Friday, November 18, 2011

Ship of Theseus (Frankie Rolls On)

Frankie (centre, with a fiddle in the basket), with her friends, Pepe le Peug (right),
and a Fat Tuesday Special (left), summer 2010
There's a question of identity in philosophy that wonders whether all the parts of one whole can change without creating a new whole.  This question is often presented as the 'Ship of Theseus' problem.

The problem goes like this:

Frankie, showing off her wine bottle holder
Theseus, the Greek hero, sails the ocean on his ship.  Theseus spends many years asea, stopping now and then to say "yo pops" to his father, the King of Athens.  While he's asea, Theseus gets up to all manner of no-good things that are also hard on ships: meeting up with Poseidon's daughters, kidnapping Amazons, abandoning Ariadne on an island, drinking like a sailor, and returning with the youth of Athens after killing the Minotaur.  This ship of his was venerable indeed.  The Athenians decided to keep it around in the harbour, for many centuries apparently, to use it for rituals honouring Apollo.  The problem is, when a wooden ship sits around in the water for a while,  things need to be replaced.  A sail here, a plank of wood there, eventually even the rudder and masts.  Over the course of time, every part of the ship was swapped for a new part.  So those wily Greek philosophers wondered, how much of this ship is the same ship Theseus returned on?  

Frankie with her new crank, fall 2010.  This bike had it all.

Looking awesome with a bottle of wine!  Summer 2011
This question is put to people thinking about their own personal identity, when paired with the fact that we, as organisms, undergo constant cellular change.  Every part of our body will have changed in a few years' time.  Were one to have a friend who lived overseas, who one didn't see for, say, five years, when one met that person again, all of their body would have changed from before.  Would they be the same?  Would we recognize them?  And if we do, how do we do that?  And if they are the same, how is that?  And how does our personality connect to our cellular existence, when cells die and replicate at such a constant rate?

My inclination has always been to say that all of it is the same ship.  Each unique part of the ship being swapped gradually over time doesn't, in my view, make a different ship - it's the same ship, with new parts all replaced at different times in an overlapping way.  I think the same is true for bodies.

Frankie and I having a brew in Montreal, summer 2011 
Some people find these questions wonderfully and tantalizingly puzzling.  Can it be the same ship?  That might not even be reasonable if there were still a ship in an Athenian port claiming to be the ship of Theseus.  Would we believe such a claim?  At the same time, when it comes to personal identity, clearly we operate on a set of assumptions that take a person to be the same after a span of years such that we still recognize them and know who they are (on a basic level - I'm not talking about the possibility for deep, transformative change in a person's life).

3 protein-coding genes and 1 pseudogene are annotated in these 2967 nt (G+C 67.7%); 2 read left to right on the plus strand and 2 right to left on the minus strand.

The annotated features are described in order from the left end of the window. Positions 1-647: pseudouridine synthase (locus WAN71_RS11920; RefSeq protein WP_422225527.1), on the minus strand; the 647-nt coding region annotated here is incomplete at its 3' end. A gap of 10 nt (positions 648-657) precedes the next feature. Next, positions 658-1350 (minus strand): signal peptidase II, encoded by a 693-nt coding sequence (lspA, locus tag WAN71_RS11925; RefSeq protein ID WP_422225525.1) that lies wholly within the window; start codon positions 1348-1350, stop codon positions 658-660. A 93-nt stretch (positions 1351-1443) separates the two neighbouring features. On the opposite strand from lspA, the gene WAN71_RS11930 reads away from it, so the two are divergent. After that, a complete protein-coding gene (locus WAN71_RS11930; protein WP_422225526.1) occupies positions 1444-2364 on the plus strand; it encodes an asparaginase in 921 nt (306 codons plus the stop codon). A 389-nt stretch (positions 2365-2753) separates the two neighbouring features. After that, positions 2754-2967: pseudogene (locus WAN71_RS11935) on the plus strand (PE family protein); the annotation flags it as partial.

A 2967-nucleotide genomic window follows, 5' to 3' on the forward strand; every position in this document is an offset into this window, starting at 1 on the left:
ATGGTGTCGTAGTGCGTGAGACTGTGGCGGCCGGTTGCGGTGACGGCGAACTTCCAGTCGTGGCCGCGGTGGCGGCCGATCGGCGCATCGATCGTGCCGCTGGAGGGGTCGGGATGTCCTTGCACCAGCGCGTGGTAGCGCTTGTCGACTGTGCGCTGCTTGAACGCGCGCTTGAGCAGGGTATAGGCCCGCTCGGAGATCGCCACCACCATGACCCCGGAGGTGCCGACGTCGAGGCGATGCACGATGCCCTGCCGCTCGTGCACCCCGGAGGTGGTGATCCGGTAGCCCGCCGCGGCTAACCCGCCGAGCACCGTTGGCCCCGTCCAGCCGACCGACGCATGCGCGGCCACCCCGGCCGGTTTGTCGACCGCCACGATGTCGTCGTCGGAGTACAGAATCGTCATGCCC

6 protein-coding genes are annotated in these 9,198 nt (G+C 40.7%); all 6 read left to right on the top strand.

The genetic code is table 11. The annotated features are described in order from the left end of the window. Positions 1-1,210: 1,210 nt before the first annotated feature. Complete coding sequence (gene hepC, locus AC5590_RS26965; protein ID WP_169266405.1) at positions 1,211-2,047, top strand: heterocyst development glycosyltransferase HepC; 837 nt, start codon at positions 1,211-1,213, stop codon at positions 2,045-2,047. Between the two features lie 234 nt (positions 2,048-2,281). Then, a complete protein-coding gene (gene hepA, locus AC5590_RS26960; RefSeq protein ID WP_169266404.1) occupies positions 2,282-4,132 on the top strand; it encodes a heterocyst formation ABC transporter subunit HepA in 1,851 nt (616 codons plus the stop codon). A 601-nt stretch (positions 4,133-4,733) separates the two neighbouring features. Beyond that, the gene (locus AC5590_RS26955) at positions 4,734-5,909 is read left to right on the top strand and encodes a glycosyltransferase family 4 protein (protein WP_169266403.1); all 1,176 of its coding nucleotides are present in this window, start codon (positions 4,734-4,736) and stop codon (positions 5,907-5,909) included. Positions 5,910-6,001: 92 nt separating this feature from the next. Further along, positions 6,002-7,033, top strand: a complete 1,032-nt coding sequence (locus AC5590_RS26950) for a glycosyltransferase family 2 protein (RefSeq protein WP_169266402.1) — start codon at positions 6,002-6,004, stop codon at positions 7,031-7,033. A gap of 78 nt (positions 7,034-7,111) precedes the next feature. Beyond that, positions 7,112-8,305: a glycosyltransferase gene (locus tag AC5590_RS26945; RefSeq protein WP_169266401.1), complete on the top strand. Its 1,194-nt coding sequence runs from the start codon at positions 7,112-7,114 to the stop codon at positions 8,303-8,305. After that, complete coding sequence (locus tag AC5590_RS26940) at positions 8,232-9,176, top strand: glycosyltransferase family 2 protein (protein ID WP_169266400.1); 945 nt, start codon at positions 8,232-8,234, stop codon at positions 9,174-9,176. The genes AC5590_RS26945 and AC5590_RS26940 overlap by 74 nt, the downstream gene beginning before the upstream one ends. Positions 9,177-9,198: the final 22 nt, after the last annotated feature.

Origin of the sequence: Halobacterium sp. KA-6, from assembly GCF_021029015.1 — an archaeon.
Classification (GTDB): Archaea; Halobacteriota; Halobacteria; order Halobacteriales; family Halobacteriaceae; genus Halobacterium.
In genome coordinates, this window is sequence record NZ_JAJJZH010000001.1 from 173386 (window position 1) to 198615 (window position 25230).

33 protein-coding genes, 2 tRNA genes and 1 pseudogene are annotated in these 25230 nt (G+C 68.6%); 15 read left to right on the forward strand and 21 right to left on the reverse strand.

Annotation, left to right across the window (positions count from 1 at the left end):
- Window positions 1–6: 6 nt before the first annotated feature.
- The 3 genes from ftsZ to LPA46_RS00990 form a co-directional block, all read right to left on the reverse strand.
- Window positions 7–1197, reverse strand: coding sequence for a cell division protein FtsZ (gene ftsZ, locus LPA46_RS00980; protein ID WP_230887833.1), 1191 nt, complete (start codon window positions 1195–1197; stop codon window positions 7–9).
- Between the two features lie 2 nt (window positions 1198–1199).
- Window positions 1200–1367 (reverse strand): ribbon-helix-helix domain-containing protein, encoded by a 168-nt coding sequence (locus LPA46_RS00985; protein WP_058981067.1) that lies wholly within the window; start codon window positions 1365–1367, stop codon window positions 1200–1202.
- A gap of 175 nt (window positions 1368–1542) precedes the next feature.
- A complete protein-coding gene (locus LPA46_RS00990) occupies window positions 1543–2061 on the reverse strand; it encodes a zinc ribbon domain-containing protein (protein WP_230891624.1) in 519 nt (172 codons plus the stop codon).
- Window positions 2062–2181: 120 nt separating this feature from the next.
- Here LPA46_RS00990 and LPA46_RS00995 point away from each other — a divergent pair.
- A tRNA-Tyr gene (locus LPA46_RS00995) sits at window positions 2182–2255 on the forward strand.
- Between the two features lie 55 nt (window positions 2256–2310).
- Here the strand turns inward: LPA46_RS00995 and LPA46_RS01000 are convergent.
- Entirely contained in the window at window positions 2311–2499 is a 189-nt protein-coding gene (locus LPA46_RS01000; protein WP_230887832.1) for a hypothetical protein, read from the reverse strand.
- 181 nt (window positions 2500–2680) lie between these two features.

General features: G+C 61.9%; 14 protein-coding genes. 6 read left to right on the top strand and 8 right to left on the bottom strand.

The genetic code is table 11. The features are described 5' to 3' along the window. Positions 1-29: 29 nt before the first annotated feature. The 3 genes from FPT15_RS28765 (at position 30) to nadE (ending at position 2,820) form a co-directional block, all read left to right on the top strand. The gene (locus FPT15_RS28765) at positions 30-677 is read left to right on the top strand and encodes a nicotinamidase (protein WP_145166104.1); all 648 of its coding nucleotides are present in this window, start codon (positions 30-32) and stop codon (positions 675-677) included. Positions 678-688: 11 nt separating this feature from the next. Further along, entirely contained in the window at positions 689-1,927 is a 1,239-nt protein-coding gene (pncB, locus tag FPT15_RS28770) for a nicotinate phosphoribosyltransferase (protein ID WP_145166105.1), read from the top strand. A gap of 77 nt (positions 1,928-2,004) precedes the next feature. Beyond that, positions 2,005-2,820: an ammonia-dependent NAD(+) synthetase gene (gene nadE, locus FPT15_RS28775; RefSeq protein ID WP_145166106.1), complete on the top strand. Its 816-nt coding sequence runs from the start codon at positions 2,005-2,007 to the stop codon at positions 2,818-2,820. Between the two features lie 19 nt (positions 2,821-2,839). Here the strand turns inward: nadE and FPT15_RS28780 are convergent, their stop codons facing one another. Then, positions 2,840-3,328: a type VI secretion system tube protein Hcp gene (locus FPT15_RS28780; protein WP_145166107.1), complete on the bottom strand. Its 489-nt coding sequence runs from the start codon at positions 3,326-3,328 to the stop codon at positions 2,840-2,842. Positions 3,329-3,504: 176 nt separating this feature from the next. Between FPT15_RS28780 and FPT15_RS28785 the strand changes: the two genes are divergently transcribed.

I don't find these questions so enthralling, being rather more of a pragmatist.  I know that we do recognize people, and I know that despite cellular change we are more or less consistently the same unique individual over time, and I think that if Theseus' ship had a personality it would have remained similarly proud and respectable despite the changing of the nails in its planks (and I say similar because, come on, that ship probably saw a lot of strange things over the years).

Frankie and Pepe having a hug, outside Fairmont bagels,
summer 2010 
Frankie and I touring on Esplanade
Frankie and I on Esplanade, summer 2010
For these reasons, despite its new bright yellow colour, I think that my bike, Frankie, still lives on (figuratively).  I was as bummed out as is reasonable to be when I realised, with the gentle assistance of Drew, that the Norco frame I've been riding for almost 4 years is now destroyed, having a pucker in the top tube and the support tube from impact with a car.  All other parts of my bike are fine, which is amazing, given that the rims had no damage and I figure the front tire took the main force.  I love the Norco frame.  But as with all things, its time has come, and it has been replaced by a nifty Centurion frame, painted John Deere yellow for maximum visibility.

And so, Frankie rolls on, as cheerful and speedy as ever:


2 comments:

  1. All my intuitions say if you replace the frame of the bike, you've got a new bike--a new bike with parts from your old bike. I'm sorry if that makes me poop. I don't want to be poop.

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  2. Laugh, I don't think that makes you poop. It's an intuition that you have, and one that I'm resisting. Maybe in part because it *feels* the same when I'm riding it, in a good way, because when my bike had the other frame it felt excellent and now that my bike has this frame it feels likewise excellent, so it feels like I'm riding the same bike. If I'm granted some lee-way to suggest that the feeling is something greater than just the parts put together, then I think I'm still riding Frankie.

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